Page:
A UN report released last week revealed that in the past year more than 53,000 people, many of them Rohingya, have fled by sea from the Bangladesh-Myanmar border region to take refuge in neighboring nations including Indonesia. As activists fear a further surge of boat people in the coming months Constantine’s exhibition is a timely reminder of the extreme situation Myanmar’s Rohingya community currently face.

How have you seen the ethnic conflict in Myanmar evolve since you began covering it eight years ago?

I started photographing the Rohingya community in early 2006. It’s actually pretty tragic because the situation for them has just gotten worse, pretty much every single year. Whether it be boat people, or whether it be crackdowns in Bangladesh or the violence that happened in the summer of 2012 their situation just does not seem to get any better. Yet at the same time, the visibility of their plight actually has increased a lot in the past eight years. So I think that’s even more frustrating for a lot of people in the sense that here is a community that in 2006 nobody knew much of anything about. Today you see something in a regional paper pretty much everyday if not several times a week. Yet there has been very little positive momentum in the Rohingya situation.

In your opinion why has there been such a lack of action when it comes to the plight of the Rohingyas?

I think that if you look at the issue I’ve been focusing on, and that is statelessness and the denial of citizenship, you really can’t bring up a more sensitive topic internationally than determining a country’s sovereign right to decide who is a citizen and who isn’t. This politically makes it incredibly difficult for the international community to wrap their heads around, how exactly to try to pressure Burma at this stage when there is this big momentum with all these reforms going on in that particular country. Now, Burma is also the chair of Asean [Association of Southeast Asian Nations] and, therefore, Myanmar has a lot of leverage but it’s just unfortunate that the international community has not been able to find an effective strategy as to how to attack what’s going on inside Burma.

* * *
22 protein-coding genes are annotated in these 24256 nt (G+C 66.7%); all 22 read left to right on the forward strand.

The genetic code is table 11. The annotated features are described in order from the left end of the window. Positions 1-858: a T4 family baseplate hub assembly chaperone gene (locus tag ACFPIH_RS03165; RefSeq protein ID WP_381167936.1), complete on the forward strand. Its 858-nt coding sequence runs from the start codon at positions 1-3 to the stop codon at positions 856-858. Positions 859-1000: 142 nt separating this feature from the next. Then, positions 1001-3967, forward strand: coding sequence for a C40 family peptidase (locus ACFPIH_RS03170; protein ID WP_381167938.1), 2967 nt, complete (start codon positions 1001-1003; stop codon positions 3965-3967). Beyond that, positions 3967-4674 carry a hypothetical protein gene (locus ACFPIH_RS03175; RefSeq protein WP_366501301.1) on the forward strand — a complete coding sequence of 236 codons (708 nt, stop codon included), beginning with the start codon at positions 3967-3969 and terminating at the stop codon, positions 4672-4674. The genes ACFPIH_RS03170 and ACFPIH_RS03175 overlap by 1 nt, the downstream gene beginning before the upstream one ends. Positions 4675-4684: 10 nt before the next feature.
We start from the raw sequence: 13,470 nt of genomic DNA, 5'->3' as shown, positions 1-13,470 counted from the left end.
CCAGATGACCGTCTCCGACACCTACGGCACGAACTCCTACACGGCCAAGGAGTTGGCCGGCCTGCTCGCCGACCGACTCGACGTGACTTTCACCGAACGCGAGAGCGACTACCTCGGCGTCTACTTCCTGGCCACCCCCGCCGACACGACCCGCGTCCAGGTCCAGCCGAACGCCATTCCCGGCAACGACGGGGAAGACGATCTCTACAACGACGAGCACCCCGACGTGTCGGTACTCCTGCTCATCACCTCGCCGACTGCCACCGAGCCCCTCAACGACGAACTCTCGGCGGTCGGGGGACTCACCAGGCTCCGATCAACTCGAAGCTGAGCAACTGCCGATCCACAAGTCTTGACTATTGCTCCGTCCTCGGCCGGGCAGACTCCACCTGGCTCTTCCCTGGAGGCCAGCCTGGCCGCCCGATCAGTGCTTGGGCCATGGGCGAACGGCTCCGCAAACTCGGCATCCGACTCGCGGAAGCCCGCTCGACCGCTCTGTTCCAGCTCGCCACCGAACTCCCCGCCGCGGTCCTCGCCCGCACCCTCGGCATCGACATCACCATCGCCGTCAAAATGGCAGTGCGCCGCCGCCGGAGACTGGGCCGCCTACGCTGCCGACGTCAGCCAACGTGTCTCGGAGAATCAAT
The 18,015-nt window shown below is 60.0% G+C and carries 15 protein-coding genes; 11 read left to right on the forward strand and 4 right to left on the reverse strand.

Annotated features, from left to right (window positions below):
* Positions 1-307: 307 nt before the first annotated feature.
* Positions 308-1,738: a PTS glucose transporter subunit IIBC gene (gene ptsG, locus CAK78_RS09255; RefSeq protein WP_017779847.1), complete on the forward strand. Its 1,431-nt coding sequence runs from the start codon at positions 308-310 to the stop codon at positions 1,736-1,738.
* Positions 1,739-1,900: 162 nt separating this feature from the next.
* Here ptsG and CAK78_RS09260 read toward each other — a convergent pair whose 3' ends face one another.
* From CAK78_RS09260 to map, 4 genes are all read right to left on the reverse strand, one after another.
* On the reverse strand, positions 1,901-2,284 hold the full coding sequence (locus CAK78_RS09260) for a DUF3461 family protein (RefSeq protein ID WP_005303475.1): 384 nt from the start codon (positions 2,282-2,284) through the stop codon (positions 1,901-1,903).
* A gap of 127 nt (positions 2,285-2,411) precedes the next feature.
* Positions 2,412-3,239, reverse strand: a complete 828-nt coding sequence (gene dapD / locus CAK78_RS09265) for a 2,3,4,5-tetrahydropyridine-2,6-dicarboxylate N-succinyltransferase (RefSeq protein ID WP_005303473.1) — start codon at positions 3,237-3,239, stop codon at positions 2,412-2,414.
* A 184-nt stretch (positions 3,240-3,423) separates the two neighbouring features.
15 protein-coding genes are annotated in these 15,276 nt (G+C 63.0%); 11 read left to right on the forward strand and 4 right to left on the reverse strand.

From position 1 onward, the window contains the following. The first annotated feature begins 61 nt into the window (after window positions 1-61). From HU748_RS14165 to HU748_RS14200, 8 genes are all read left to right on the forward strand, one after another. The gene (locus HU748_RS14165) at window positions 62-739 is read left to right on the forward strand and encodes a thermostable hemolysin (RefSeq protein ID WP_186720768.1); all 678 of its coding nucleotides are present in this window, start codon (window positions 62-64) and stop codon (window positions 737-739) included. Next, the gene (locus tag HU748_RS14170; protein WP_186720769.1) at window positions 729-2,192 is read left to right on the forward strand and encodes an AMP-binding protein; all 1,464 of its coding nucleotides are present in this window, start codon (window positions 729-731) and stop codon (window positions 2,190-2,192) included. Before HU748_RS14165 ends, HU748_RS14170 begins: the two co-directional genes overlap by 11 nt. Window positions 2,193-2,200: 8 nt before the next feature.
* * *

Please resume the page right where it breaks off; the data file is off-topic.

So, there seems to be two narratives going on inside Burma. There’s the one side where everyone is talking about the business virtues of Burma, the doors have opened and people are going in now, they are finding new opportunities and new potential but then there’s still this ongoing issue of ethnic conflict that is absolutely horrendous. How are they going to play out together?

Well, you know, I think that’s anybody’s guess right now. I mean you have a really big occurrence happening in Burma in 2015 and that is the elections and I think it seems to me that a lot of people’s attention, a lot of the international community is focused on making that election run as smoothly as possible because in a lot of ways that ends up legitimizing a lot of the international policies that the world has had sprung up over the past two years relating to Burma. I mean there is no question that there are a lot of countries around the world that have strong national and economic interests in what’s going on with Myanmar and unfortunately these human rights issues can easily take a backseat to a lot of those agendas.

You were saying before that during this eight-year period the world has become more aware of what is going on. Do you think that they are aware of the desperate nature of the situation or is a matter of, ‘Oh, it’s just another conflict on the other side of the world’?